Remembering those who protect our freedom

November 9, 2018

100 years ago, the armistice was signed and the Great War was finally over. 16 million men and women had paid the ultimate sacrifice, including 61,000 Canadians. Another 138,000 were wounded in battle. For our young nation, the war was a defining moment, with Canadian troops playing key roles in important battles like Vimy, Passchendaele and Ypres. In fact, the Battle of Vimy Ridge is often hailed as the “birth of a nation” when describing it in a Canadian context, and last year, we marked the 100th anniversary of the famous battle.

Remembrance Day is an opportunity to remember the cost of the Great War, and of all conflicts that Canada has been a part of. It is a chance to remember the sacrifices that our brave men and women in uniform made, standing up for our values and our freedom.

It is vital that we remember to respect and honour our veterans every single day, not just on November 11th. With this year marking the 100th anniversary of armistice of the First World War, we especially remember those who made the ultimate sacrifice during those courageous battles.

This year, communities across the country, including here in Banff-Airdrie, will mark this anniversary at sundown by ringing the Bells of Peace, working in conjunction with their local legions. From St. John’s to Victoria, these commemorative ceremonies will follow across the country as the bells toll a hundred times to mark the Great War’s 100th anniversary. For more information on these ceremonies, you may visit the Royal Canadian Legion’s website here.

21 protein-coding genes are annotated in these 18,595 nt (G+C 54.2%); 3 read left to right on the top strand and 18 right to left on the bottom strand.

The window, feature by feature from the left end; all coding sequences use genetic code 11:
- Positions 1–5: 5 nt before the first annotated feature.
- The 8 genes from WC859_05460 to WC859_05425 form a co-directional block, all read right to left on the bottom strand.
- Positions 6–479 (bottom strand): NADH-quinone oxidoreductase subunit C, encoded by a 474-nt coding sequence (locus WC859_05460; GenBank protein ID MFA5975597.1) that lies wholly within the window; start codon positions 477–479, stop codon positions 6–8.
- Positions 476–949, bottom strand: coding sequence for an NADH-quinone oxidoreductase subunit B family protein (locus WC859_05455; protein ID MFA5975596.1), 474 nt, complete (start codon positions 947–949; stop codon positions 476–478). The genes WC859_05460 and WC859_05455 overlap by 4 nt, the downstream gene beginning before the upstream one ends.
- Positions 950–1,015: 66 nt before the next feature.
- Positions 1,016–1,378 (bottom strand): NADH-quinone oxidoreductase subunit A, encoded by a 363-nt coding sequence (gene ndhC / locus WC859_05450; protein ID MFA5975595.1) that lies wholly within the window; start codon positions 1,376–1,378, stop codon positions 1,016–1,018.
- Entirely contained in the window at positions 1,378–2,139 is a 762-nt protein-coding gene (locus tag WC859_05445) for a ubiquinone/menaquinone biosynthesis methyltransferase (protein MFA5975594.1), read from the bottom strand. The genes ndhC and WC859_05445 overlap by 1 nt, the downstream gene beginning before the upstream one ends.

This year, in addition to attending Remembrance Day service in Cochrane, Exshaw, and George McDougall High School in Airdrie, I will be attending the Bells of Peace commemoration in Canmore at the Canmore Anglican Church. This event will provide a somber opportunity for Canadians from coast to coast to honour the heroic sacrifices made by our troops during the First World War.

I encourage all residents in Banff-Airdrie to spend a moment in reflection on Remembrance Day, whether it’s through attending a local Remembrance Day ceremony, the Bells of Peace event, or taking time to observe two minutes of silence at 11am to reflect on the values which were bravely fought for by our men and women in uniform.

Lest we forget.